Risky Sexual Behaviour and Promiscuity

Don’t get me wrong, I’ll be the first person to say that sex is a fucking great way of releasing those crafty little dopamines! Sex actually has loads of physical and mental health benefits, including the ability to reduce stress, depression and anxiety.

However, engaging in casual/risky sex as a way to block out negative emotions or cope with feelings of emptiness can significantly damage your mental health. Like all of these coping strategies, the benefits are temporary. It’s common to feel ashamed or regretful after the fact, which only influences your negative self-perceptions and perpetuates your unhelpful thinking patterns.

Not to mention, engaging in risky sexual behaviours also puts your personal safety at risk. As someone who suffers from impulsive borderline personality disorder, I’ve experienced the very real dangers that you can put yourself in by adopting this unhealthy coping mechanism.

So have as much sex as you like – but always remember to stay safe and self-aware.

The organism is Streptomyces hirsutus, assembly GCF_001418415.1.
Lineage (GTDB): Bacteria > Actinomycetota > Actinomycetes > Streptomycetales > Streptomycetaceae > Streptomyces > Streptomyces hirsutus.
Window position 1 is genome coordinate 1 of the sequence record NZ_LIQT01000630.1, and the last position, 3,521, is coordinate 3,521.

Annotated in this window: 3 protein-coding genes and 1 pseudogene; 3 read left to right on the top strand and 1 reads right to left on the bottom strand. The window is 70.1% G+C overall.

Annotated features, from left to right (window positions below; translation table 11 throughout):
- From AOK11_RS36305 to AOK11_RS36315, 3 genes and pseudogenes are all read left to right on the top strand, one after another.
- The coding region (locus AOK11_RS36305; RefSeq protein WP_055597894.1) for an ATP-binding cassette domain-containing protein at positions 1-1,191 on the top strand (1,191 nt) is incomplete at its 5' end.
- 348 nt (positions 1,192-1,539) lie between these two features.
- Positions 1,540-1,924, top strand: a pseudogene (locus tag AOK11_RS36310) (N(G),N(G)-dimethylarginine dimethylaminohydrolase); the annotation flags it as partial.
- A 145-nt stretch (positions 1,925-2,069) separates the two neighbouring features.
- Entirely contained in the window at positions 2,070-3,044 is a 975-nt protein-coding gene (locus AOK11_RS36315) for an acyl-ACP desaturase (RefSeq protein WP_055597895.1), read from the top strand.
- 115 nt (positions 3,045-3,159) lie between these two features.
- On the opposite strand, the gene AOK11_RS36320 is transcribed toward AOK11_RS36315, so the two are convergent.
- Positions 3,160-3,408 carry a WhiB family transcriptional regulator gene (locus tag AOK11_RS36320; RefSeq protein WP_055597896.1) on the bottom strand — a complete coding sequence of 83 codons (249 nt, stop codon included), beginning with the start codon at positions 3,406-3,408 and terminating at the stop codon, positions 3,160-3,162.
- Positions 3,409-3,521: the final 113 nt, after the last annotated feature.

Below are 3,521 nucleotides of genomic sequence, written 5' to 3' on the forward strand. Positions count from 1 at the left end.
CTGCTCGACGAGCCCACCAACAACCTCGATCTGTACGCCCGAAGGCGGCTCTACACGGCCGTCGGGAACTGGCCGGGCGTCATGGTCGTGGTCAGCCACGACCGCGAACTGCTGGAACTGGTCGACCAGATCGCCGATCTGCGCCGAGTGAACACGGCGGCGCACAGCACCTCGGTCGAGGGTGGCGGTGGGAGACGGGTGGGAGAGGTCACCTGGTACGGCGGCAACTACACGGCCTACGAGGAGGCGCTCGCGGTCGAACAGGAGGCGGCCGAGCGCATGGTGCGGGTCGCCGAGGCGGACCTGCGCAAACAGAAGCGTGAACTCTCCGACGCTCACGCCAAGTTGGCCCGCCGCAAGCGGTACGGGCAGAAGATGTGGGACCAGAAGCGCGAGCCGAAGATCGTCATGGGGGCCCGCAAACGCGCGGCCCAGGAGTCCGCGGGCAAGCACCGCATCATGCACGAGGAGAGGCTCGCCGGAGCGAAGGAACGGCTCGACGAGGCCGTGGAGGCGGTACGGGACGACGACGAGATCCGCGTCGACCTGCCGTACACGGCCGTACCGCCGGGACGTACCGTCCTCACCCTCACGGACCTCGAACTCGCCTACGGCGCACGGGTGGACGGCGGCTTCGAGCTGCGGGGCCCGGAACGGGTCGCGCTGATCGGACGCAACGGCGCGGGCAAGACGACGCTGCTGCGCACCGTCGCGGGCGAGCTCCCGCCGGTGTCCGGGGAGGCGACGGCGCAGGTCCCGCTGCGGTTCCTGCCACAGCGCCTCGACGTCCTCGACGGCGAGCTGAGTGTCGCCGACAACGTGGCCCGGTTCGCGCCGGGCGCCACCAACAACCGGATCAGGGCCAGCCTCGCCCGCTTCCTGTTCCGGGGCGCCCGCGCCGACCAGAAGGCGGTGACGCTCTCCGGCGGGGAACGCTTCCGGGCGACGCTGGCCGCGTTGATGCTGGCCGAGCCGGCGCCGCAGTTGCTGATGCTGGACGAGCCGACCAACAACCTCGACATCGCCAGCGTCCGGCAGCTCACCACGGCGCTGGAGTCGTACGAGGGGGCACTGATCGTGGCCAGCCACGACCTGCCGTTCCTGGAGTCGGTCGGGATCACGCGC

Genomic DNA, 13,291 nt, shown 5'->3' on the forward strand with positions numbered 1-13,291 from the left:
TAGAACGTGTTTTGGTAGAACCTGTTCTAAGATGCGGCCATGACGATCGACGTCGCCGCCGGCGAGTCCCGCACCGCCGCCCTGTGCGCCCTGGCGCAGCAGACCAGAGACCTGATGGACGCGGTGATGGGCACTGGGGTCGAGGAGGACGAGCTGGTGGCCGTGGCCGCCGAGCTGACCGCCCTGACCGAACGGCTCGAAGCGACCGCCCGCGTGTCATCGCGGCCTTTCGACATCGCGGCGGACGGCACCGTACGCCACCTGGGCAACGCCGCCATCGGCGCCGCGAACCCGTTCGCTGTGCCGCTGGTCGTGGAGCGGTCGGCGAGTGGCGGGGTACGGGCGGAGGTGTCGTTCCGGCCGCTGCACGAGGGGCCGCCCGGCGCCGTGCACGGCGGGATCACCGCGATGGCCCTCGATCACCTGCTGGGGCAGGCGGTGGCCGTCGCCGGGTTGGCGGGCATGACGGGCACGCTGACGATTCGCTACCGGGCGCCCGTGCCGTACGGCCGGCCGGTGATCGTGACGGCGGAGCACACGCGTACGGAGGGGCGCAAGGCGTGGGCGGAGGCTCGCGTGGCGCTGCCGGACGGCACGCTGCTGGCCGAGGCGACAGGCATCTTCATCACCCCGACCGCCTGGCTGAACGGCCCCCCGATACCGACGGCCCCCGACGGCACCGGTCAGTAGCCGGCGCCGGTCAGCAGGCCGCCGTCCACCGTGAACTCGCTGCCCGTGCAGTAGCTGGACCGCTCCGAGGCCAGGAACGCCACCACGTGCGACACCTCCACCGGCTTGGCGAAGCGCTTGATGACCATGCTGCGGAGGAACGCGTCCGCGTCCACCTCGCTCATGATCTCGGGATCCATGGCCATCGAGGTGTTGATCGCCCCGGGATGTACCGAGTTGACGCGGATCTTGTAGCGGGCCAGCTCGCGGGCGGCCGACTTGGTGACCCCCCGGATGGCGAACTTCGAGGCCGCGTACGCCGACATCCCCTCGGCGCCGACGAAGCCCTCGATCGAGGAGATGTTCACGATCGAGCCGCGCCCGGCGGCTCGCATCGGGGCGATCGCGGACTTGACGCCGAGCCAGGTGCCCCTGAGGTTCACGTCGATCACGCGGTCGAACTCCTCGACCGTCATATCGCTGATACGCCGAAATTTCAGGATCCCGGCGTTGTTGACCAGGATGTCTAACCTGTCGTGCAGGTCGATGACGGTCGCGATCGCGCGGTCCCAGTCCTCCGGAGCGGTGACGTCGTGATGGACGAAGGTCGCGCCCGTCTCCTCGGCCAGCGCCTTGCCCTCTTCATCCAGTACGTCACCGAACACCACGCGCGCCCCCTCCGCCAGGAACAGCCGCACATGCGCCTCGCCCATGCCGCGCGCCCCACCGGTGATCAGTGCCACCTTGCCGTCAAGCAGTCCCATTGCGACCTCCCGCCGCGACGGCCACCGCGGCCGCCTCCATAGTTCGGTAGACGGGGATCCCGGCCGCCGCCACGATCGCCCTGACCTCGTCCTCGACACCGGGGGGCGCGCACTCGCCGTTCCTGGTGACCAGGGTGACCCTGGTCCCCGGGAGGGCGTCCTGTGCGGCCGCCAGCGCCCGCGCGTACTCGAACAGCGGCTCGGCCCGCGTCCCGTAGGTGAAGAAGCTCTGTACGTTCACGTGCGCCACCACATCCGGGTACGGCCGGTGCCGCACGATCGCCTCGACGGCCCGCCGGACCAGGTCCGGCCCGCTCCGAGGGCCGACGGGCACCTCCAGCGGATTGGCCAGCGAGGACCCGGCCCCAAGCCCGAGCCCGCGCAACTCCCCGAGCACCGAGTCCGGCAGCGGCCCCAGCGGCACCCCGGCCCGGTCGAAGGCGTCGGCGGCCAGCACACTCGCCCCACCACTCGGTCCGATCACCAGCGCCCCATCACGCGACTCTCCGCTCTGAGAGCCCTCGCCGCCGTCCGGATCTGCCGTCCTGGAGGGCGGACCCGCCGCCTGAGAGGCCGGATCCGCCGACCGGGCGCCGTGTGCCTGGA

If you find yourself using any of these unhealthy coping mechanisms and are concerned for your mental wellbeing, please seek professional advice. Talk to your doctor or go here to find out where you can access specific services.

Do you have any other unhealthy coping mechanisms that you think need exploring? Or maybe you have your own personal story you’d like to share? Whatever the case, please leave a comment below!

I am a mental health blogger sharing my experiences with BPD, depression and anxiety. I have created this space of understanding and healing in order to reduce the stigma surrounding mental health. I also offer lots of self-care tips to help you live your best life! Any advice I give is based off my personal experiences and should not be substituted for medical advice. You can read my full disclaimer by clicking the link in the footer.